October 1, 2003 - The security fence Israel is now in the process of building is a subject of great controversy. It has been the target of much disingenuous political sloganeering, including the label "apartheid wall." But the purpose of the fence is not to enclose Palestinians within a "ghetto," but to keep terrorists away from Israeli towns and cities. Those who make the charge of apartheid routinely ignore the very reason for the fence's being: the long series of bloody attacks against Israeli civilians. Attacking the existence of the fence makes sense only if the lives of those civilians do not matter.
There is, however, a legitimate argument about the location of the fence. If the placement of the fence makes a viable Palestinian state impossible, then it will serve neither Palestinian nor Israeli interests. The location of the fence is crucial.
Israel is facing some tough choices: if it goes ahead with the fence, should that fence enclose any of the settlements already established on the West Bank? If the fence cuts too far to the East it will include many Palestinians on the Israeli side, something neither side really wants. But if it adheres strictly to the Green Line (pre-1967 border), it will exclude some major settlements that will be very difficult to evacuate.
Right now the settlement of Ariel, actually a small city of about 18,000 southeast of Qalqilya, is at the center of the dispute. The U.S. has been pressuring Israel to leave Ariel outside the fence. At first it seemed that Israel would comply, but according to recent reports, current plans are to bring Ariel inside. Israel is having a tough time defending this decision, and it may not yet be final.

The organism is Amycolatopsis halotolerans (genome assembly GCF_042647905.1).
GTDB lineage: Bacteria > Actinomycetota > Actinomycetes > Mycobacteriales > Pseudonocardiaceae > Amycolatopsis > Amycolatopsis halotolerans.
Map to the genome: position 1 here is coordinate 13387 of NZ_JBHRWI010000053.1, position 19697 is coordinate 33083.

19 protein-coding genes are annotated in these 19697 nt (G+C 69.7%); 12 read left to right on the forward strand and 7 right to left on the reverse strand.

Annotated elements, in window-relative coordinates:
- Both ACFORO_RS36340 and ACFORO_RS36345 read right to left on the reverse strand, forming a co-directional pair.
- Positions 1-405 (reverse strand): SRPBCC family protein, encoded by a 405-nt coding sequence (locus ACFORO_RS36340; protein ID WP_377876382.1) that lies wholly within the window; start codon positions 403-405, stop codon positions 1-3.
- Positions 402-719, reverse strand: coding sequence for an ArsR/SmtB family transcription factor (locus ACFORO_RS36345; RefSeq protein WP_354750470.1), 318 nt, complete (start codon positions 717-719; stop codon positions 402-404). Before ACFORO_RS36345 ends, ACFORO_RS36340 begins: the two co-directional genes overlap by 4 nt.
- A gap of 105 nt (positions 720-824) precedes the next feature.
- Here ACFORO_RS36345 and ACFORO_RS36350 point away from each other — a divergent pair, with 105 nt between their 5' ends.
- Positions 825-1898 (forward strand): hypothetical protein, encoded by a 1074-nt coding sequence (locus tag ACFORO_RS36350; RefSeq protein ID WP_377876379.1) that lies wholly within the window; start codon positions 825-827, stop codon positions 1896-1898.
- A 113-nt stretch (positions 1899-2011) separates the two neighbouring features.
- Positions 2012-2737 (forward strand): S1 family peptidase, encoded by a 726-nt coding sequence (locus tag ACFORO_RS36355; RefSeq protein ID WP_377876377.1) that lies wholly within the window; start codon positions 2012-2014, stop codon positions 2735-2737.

However, it may be possible to justify keeping Ariel inside the fence and even to see it as a step towards a comprehensive settlement.
The Clinton/Barak plan of 2000 would have included Ariel as part of Israel, with an equivalent amount of land from Israel given to the Palestinians to make it an even trade. In a new article David Makovsky points this out, observing that 75% of the West Bank settlers live in clusters close to the Green Line comprising just 5% of the West Bank. They can be incorporated into Israel with an appropriate land swap to compensate the Palestinians.
Of course, using this argument to justify fencing Ariel in would require a commitment to the Clinton/Barak plan. This is an idea worth considering. The plan made sense three years ago and it makes sense today. The Palestinians have no moral basis for objecting to the plan, since instead of proposing any alternative they broke off negotiations and began a war that has lasted three years and caused so much death and bloodshed on both sides. It could be very much in the interests of both sides if both the Roadmap and the fence were used to implement the Clinton/Barak plan, which should have put an end to hostilities three years ago.
To make this work Israel would have to show signs of being serious about dismantling settlements outside the borders of this plan. Such action might go a long way towards promoting the interests of peace, and at the very least make it difficult for the Palestinians to justify continuing their war. The fence must be built in such a way as to make possible a viable, contiguous Palestinian state. If such a rationale for building the fence is adopted and made clear, it will be difficult to raise any credible objection.
Makovsky, David. "The 5 Percent Solution." Foreign Policy, September/October 2003.
Peace with Realism